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BWW Reviews: San Francisco Ballet's From Foreign Lands - Symphonic Dances - Suite en Blanc

Related: San Francisco Ballet, ballet, dance news, Helgi Tomasson, Maria Kotchetkova, Frances Chung, Yuan Yuan Tan, Sarah Van Patten, Alexei Ratmansky, From Foreign Lands, Rachmaninov, Simone Messmer
BWW Reviews: San Francisco Ballet's From Foreign Lands - Symphonic Dances - Suite en Blanc

San Francisco Ballet in Ratmansky's From Foreign Lands, photo by Erik Tomasson

Typically, a repertory program places its weakest link in the middle. It gives the audience motivation to stay in their seats until the end. The original order for this program had Suite en Blanc first, followed by From Foreign Lands and then closed with Symphonic Dances. No doubt this is why the program was rearranged to place Edward Liang's Symphonic Dances in the middle of this mixed repertory program presented by the San Francisco Ballet last Sunday. Kudos to Artistic Director Helgi Tomasson for recognizing that the program wasn't working and moving to change it. The new order led to a much better experience for the audience and heightened the expectation for the finale.

Symphonic Dances is by no means a terrible ballet but this is complex and rich music, Rachmaninov's last great work. The ballet doesn't measure up to the music due to its weakness of structure and a seeming poverty of ideas. Dancers come and go from the stage but we're not sure why. Ultimately this ballet fails to excite anyone. It also serves as a reminder that a choreographer should never have dancers get down on the floor without a very good plan to get them back up again, preferably with grace. It's too bad because the music was the best of the night. The New York City Ballet Orchestra, led by Martin West, conveyed all the power and drama of this richly textured piece. Ming Luke conducted the rest of the program.

Symphonic Dances had its bright points with fine work by Frances Chung partnering with Jaime Garcia Castillo and the regal dancing of Sarah Van Patten. Overall, the men of this company are really good and Liang's choreography gave them room to fly. Chung and Garcia Castillo match up well as partners. Chung's dancing is light and airy and their many overhead lifts were handled adroitly.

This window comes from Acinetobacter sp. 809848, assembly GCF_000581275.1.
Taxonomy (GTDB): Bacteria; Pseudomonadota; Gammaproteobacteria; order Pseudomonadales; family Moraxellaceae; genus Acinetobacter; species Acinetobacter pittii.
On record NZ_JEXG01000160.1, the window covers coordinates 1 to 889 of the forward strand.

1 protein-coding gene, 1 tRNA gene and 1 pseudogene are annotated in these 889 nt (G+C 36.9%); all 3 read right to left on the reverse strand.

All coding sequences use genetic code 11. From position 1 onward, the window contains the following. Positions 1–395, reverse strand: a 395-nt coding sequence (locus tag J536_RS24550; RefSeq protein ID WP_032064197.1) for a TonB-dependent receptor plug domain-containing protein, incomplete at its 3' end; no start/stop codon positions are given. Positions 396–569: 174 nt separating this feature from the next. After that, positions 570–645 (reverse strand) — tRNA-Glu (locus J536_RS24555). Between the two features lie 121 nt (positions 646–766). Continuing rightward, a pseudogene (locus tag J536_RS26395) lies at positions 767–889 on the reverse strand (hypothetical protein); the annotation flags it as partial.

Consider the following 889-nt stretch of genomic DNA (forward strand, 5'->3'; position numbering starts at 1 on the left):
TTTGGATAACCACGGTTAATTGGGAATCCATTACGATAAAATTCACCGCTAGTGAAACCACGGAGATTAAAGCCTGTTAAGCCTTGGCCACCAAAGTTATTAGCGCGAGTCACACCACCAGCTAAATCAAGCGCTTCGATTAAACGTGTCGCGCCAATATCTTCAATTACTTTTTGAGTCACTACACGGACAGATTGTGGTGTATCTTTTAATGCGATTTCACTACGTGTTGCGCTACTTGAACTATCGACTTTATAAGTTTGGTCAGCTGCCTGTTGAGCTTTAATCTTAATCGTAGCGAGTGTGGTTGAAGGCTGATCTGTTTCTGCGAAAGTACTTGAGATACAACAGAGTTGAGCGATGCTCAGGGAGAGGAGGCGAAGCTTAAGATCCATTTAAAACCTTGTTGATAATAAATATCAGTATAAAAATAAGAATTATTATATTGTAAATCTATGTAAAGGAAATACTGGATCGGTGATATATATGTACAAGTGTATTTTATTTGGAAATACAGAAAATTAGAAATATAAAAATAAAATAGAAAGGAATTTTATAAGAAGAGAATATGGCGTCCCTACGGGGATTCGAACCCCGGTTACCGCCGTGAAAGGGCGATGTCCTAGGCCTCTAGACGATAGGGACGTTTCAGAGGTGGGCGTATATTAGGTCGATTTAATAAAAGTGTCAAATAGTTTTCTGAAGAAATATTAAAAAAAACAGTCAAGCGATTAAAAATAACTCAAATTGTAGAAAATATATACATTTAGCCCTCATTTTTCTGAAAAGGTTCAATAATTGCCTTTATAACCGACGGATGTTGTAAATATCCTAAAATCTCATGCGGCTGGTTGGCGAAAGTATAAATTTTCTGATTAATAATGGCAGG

Van Patten is the one dancer that you wish every other dancer would watch because of the perfect formlessness of her port de bras. She does nothing that resembles a classroom form yet her arms are always pure balletic grace without ever crossing over into the realm of the mannered or affected. Everything she does is a pleasure to watch. In Symphonic Dances she is dominant after the fashion of Balanchine's great female roles. She asserted her power and authority repeatedly. As good as she was, it wasn't enough to compensate for the wrestling match that threatened to break out between Lorena Feijoo and Vitor Luiz in the third movement's pas de deux. The hand changes looked like they needed a lot more rehearsal. Not a pleasure to watch.

From Foreign Lands, Alexei Ratmansky's set piece to Moszkowski's music of the same name, was positioned at the head of the program where it belongs. The music is European Romanticism before it is in any way ethnic just as the dancing is classical ballet before it is folkloric dances. This dance is a nod to classical ballet's penchant for celebrating its ethnic diversity through stereotypic faux folkloric divertissement in the nineteenth century. In Swan Lake the ethnic dances are tiresome because they seem to be taking themselves too seriously and they make an already long night at the ballet even longer. That's not the case with Ratmansky's ballet. It looks like fun to dance and the joyous energy radiates from all the dancers.

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About Author

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Andrew Blackmore-Dobbyn Andrew is a lifelong traveler and cook. Born into a military family, he became used to moving frequently and having to learn new things. He enjoys the rich variety of life. After a first career as a dancer with the Hartford Ballet and Ohio Ballet companies, Andrew did his undergraduate degree at the University of Akron and then went to Kent State for graduate school. All along the way he has been a cook in restaurants from New Orleans to New York City. Andrew also collaborates with his writing partner, Vikas Khanna, on cookbooks in addition to the Holy Kitchens film series. Andrew is the writer of Flavors First, recently published by Lake Isle Press.



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